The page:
MRI scans for those who are worried about claustrophobia
If you think you may be claustrophobic during your MRI scan you may find the following information useful.
Claustrophobia is defined as an irrational fear of confined spaces which affects between 10% and 30% of the population. Often when people are asked to describe MRI, they would use at least one of the following terms ‘tunnel’, ‘dark’, ‘claustrophobic’ but remember that these descriptions are frequently based on an experience they had or heard about in the past. Modern scanners have evolved significantly in recent years.
- The scanner is not closed at either end
- It is not dark inside the scanner
- You can have a relative or friend stay with you if this helps
- You don’t always need to have your head inside the scanner – If your examination is anything between hips and feet, you will go in feet first and it is unlikely that your head will be inside the scanner.
During your procedure
Remember that most patients feel anxious before their MRI scan. Feelings of apprehension are perfectly normal but remember that most people can tolerate MRI even if they don’t like it. If you know that you will be claustrophobic during your scan, you may wish to try one or more of the following suggestions:
- Listen to music
– You will be given headphones as the scan is very noisy and we can play a CD for you during your scan. Note that very quiet relaxing music will be difficult to hear above the sound of the scanner.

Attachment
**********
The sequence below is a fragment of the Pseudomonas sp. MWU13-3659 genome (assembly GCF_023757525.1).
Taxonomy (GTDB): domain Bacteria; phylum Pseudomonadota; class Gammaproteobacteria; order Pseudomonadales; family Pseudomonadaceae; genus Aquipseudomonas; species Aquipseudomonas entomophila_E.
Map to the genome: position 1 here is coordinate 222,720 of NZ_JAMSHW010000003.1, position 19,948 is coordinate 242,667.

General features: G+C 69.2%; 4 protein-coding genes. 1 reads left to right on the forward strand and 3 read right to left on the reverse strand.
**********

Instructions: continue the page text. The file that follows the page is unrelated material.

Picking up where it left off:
- You are in control
– Remember that no-one will force you into the scanner. You can ask for a trial run first without any earphones or equipment over you just to see what it is like in the scanner. During your scan, you will be given a buzzer to hold so that if you want to stop at any point, you can alert the radiographer who will stop and get you out of the scanner.
- Relaxation techniques
– Plan ahead so that you can imagine a favourite beach or some soothing place in your life, then during your scan take your mind to this place and imagine every tiny detail of it whilst breathing slowly in through your nose and out through your mouth.
- Cover your eyes
– Not being able to see your surroundings helps diminish feelings of claustrophobia. We can usually offer you a blindfold or you may prefer a damp washcloth over your eyes to help keep you cool as well.
- Bring a friend or relative
– Whilst we don’t routinely invite friends or relatives into the scan room with you, however, it is usually possible if this will help you complete your scan. If possible, please copy the safety questionnaire you received with your appointment letter as we need to be sure that it is safe for your friend/relative to accompany you. Please advise them not to bring any valuables with them.
– Your GP may prescribe a sedative (usually diazepam) to be taken on the day of the scan. This will not send you to sleep but will take the edge of the anxiety and may be enough to get you through the scan especially if combined with one of the other techniques described here. Remember that you won’t be able to drive yourself home after you have taken a sedative.